December 5, 2016
There is a substantial group of elite achievers who wake up at ungodly hours:
The list goes on. A lot has been written about their motivations. The most common reason cited is not being distracted by others during those early morning hours. Some also say the crack of dawn is the perfect moment to get some “me” time: hit the gym, meditate, read, spend some time with the kids. It’s clear the wake-up-ridiculously-early-habit adds some valuable hours to your day, but the general consensus remains that this is pretty insane. Unless you have to catch an early flight, soothe a colicky infant, or are about to give birth, most people never lay eyes on the clock before 6 am. When talking about their early rising habits, the elite achievers often add "heroic" boasts most of us would classify as workaholism. Let’s take this article titled “27 Executives Who Wake Up Really Early" as an example, where wake up times are accompanied with such such claims (emphasis in bold added):
Whether these boasts are worthy of glory or a bit sad you can decide for yourself. But this also brings up another question: is waking up extremely early only possible for workaholics? Those who do it tend to possess iron man skills as well. Does that mean anyone who does not aspire to a life of ceaseless work is out of luck if they want to get up earlier and be more productive?
Last year I wrote a guest post for the Buffer blog titled "A Startup Founder’s Secret Confession: I’m Not So Busy." I described how I tend to take lots of breaks, walk almost everywhere I go, and often take naps in the afternoon. While I don’t have proof, it’s certainly hard to imagine any of the people mentioned earlier engage in such behavior.
Put another way, I clearly don’t fit the definition of a workaholic (at least not anymore; been there, done that). Yet I have started to appreciate waking up early. There’s something unique about those early hours of the day. Pristine is probably the best term to capture the feeling: the day lies ahead of you with a clean slate. Everything is quiet. The sun rises. The city wakes up around you. You get a head start on whatever it is you want to accomplish that day.
Since the start of this year I’ve regularly been getting up at 5 am. Two effects stand out:
It’s not easy. You need a lot of willpower to get yourself out of bed at 5 am. In addition, your environment needs to be accommodating. I certainly require seven to eight hours of sleep per night, and since my girlfriend likes to go to bed at 11 pm or later, I hardly ever wake at 5 am when we’re both home. But when she’s traveling or I’m on the road by myself, I immediately gravitate back towards 5 am rising (because I can go to sleep at around 8 or 9 pm).
This leads us back to the workaholic CEOs at the start of this article: you need to have a very strong drive (passion) to get yourself out of bed at such early hours. Often, this goes hand in hand with extreme ambition. Both these traits are found in the corner offices at Fortune 500 companies; you don’t catapult yourself to such heights overnight, nor could you keep it up for years on end if money was your only motivator. Therefore, it’s not strange to see a willingness and ability to get up so early among these high achievers, yet it doesn’t mean getting up early is only suitable for overambitious CEOs. If you’re passionate about what you’re doing or you feel normal office hours are too distracting, early rising might be the thing for you. Even if you consider yourself not much of an early bird, you might be underestimating your own capabilities; when I was in video production and the music business, I used to go to bed regularly at 6 am and wake up at noon or later -- not quite the early riser, yet now I am one. So in my own experience and from seeing others around me, it is not an innate trait you’re born with, but more like a habit you can cultivate with dedication.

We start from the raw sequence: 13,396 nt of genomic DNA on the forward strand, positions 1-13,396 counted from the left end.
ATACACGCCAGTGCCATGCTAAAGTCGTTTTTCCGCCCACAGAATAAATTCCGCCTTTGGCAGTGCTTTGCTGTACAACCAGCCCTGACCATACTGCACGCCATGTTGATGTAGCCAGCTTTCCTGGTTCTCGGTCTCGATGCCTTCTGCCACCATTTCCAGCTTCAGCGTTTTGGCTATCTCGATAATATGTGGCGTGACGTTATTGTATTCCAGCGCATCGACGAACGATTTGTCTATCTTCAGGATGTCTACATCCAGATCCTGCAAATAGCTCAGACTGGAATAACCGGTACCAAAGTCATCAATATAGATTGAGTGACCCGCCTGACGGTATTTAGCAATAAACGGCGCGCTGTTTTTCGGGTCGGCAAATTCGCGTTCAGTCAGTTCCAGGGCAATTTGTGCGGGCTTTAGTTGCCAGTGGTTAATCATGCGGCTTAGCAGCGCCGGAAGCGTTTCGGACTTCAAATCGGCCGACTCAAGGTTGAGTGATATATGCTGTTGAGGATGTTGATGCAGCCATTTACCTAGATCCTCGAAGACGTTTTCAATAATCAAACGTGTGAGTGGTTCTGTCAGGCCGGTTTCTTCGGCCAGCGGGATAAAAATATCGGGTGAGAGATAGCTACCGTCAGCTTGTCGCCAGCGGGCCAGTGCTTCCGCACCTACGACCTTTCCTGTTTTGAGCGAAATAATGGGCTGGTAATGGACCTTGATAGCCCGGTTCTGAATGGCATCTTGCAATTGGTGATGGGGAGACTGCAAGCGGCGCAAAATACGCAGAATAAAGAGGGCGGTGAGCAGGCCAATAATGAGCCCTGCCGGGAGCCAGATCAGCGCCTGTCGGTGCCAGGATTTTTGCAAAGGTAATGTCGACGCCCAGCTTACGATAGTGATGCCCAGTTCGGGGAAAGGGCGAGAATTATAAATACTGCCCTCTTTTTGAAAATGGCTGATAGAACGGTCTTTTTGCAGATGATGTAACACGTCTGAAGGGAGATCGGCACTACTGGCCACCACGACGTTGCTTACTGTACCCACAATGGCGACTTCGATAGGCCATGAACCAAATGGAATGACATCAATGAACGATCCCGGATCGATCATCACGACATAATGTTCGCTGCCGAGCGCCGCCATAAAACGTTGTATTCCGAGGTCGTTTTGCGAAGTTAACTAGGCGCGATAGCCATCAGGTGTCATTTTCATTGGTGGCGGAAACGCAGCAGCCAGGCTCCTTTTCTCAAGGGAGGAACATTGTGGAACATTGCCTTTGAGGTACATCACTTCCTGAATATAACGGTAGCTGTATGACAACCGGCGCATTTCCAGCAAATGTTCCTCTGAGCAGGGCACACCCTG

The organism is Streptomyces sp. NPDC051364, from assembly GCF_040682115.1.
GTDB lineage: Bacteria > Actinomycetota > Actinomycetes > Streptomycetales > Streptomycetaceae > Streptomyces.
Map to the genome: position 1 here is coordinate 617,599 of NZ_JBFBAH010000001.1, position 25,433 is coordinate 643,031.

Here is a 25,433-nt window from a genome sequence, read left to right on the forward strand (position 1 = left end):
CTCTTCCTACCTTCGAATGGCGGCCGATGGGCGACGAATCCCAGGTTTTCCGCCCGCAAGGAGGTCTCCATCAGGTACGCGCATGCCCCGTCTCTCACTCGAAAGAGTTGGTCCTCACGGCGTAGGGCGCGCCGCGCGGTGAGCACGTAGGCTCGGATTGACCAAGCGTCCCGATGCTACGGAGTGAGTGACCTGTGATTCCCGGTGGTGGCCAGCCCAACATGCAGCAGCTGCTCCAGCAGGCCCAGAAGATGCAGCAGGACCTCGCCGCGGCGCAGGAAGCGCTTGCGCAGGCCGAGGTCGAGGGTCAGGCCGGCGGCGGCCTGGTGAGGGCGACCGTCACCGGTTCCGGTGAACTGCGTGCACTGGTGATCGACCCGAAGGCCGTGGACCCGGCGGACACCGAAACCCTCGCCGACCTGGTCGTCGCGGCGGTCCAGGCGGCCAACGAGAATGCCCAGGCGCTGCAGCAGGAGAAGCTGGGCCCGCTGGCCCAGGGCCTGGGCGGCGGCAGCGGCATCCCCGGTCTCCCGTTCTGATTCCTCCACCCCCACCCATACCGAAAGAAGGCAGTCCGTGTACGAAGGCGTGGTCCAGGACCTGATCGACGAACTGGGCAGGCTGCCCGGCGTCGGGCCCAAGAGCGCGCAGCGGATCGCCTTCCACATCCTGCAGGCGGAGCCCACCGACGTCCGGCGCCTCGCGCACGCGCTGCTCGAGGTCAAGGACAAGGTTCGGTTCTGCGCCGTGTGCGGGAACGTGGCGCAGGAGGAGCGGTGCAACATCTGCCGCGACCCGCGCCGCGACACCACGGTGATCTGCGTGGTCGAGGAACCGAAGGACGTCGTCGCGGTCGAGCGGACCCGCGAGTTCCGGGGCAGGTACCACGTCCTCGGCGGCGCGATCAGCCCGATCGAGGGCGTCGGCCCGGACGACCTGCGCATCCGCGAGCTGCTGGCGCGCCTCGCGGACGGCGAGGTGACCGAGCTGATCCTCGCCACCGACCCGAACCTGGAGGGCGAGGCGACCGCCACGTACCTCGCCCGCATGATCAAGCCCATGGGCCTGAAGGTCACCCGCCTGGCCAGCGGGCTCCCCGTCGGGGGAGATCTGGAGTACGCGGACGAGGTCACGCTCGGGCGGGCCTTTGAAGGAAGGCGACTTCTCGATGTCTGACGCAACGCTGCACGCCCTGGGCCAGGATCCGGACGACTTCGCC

"Early Birds or Night Owls Are Not Born, They Are Made."
- Farnoosh Brock, Prolific Living
As with any habit, different approaches work for different people. Some people, like myself, prefer abrupt change, others like to work towards their habit in small increments (whether that’s quitting smoking or getting up early). Whether you change your wake up time tomorrow morning, or arrive there in small steps — as suggested by Dan Luca of 5AM Coaching — is a matter of personal preference and hence trial and error. Here are a few other tips to help you try and perhaps cultivate your early rising habit:
Waking up super-early is certainly not for everyone, but it does have enormous benefits. It opens a whole new world you perhaps didn’t know existed. If you give it a try, you don’t necessarily have to do this every day for the rest of your life. I find it has now turned into a skill I possess and can turn on at will. And one more added benefit: waking up at 6, 7 or 8 am suddenly seems like sleeping in!